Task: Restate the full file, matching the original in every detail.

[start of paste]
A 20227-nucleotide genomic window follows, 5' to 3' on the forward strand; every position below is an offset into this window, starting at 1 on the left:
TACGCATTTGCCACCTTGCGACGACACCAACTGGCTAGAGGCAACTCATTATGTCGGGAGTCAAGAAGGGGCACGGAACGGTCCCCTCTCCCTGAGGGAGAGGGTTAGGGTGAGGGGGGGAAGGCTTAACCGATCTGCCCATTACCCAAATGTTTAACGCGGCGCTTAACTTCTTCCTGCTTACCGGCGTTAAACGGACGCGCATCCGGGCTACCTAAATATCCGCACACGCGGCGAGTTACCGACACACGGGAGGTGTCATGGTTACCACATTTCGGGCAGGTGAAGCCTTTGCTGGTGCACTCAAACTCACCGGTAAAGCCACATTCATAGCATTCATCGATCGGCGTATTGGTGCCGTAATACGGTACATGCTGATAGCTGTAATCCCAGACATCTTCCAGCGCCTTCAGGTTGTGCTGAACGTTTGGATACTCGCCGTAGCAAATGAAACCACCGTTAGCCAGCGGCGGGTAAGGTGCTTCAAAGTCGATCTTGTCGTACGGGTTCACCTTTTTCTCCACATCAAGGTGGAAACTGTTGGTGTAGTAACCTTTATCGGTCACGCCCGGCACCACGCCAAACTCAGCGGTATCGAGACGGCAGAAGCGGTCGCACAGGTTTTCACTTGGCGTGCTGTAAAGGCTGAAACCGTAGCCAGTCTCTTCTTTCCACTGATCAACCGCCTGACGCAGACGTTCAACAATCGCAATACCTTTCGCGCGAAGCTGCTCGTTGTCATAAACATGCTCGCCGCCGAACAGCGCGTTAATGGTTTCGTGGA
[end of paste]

A 20227-nucleotide genomic window follows, 5' to 3' on the forward strand; every position below is an offset into this window, starting at 1 on the left:
TACGCATTTGCCACCTTGCGACGACACCAACTGGCTAGAGGCAACTCATTATGTCGGGAGTCAAGAAGGGGCACGGAACGGTCCCCTCTCCCTGAGGGAGAGGGTTAGGGTGAGGGGGGGAAGGCTTAACCGATCTGCCCATTACCCAAATGTTTAACGCGGCGCTTAACTTCTTCCTGCTTACCGGCGTTAAACGGACGCGCATCCGGGCTACCTAAATATCCGCACACGCGGCGAGTTACCGACACACGGGAGGTGTCATGGTTACCACATTTCGGGCAGGTGAAGCCTTTGCTGGTGCACTCAAACTCACCGGTAAAGCCACATTCATAGCATTCATCGATCGGCGTATTGGTGCCGTAATACGGTACATGCTGATAGCTGTAATCCCAGACATCTTCCAGCGCCTTCAGGTTGTGCTGAACGTTTGGATACTCGCCGTAGCAAATGAAACCACCGTTAGCCAGCGGCGGGTAAGGTGCTTCAAAGTCGATCTTGTCGTACGGGTTCACCTTTTTCTCCACATCAAGGTGGAAACTGTTGGTGTAGTAACCTTTATCGGTCACGCCCGGCACCACGCCAAACTCAGCGGTATCGAGACGGCAGAAGCGGTCGCACAGGTTTTCACTTGGCGTGCTGTAAAGGCTGAAACCGTAGCCAGTCTCTTCTTTCCACTGATCAACCGCCTGACGCAGACGTTCAACAATCGCAATACCTTTCGCGCGAAGCTGCTCGTTGTCATAAACATGCTCGCCGCCGAACAGCGCGTTAATGGTTTCGTGGA